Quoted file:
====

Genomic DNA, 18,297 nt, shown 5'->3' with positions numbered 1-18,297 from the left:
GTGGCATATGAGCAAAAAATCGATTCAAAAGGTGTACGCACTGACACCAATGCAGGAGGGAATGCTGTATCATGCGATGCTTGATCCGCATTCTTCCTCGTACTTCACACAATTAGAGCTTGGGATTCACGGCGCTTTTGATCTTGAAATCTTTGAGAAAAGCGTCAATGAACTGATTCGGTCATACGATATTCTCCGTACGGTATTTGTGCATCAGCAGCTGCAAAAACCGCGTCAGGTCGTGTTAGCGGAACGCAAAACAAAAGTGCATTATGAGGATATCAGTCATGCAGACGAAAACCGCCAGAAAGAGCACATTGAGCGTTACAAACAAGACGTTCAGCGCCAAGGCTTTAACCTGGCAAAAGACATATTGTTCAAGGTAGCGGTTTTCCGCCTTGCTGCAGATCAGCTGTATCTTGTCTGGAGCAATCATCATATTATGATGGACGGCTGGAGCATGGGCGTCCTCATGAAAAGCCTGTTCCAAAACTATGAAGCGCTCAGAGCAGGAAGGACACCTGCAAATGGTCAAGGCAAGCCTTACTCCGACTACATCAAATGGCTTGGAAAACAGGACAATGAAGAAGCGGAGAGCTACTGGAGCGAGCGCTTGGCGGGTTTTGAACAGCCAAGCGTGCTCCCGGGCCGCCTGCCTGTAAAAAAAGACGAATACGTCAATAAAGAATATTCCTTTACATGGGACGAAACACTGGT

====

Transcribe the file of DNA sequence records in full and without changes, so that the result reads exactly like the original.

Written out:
Genomic DNA, 18,297 nt, shown 5'->3' with positions numbered 1-18,297 from the left:
GTGGCATATGAGCAAAAAATCGATTCAAAAGGTGTACGCACTGACACCAATGCAGGAGGGAATGCTGTATCATGCGATGCTTGATCCGCATTCTTCCTCGTACTTCACACAATTAGAGCTTGGGATTCACGGCGCTTTTGATCTTGAAATCTTTGAGAAAAGCGTCAATGAACTGATTCGGTCATACGATATTCTCCGTACGGTATTTGTGCATCAGCAGCTGCAAAAACCGCGTCAGGTCGTGTTAGCGGAACGCAAAACAAAAGTGCATTATGAGGATATCAGTCATGCAGACGAAAACCGCCAGAAAGAGCACATTGAGCGTTACAAACAAGACGTTCAGCGCCAAGGCTTTAACCTGGCAAAAGACATATTGTTCAAGGTAGCGGTTTTCCGCCTTGCTGCAGATCAGCTGTATCTTGTCTGGAGCAATCATCATATTATGATGGACGGCTGGAGCATGGGCGTCCTCATGAAAAGCCTGTTCCAAAACTATGAAGCGCTCAGAGCAGGAAGGACACCTGCAAATGGTCAAGGCAAGCCTTACTCCGACTACATCAAATGGCTTGGAAAACAGGACAATGAAGAAGCGGAGAGCTACTGGAGCGAGCGCTTGGCGGGTTTTGAACAGCCAAGCGTGCTCCCGGGCCGCCTGCCTGTAAAAAAAGACGAATACGTCAATAAAGAATATTCCTTTACATGGGACGAAACACTGGT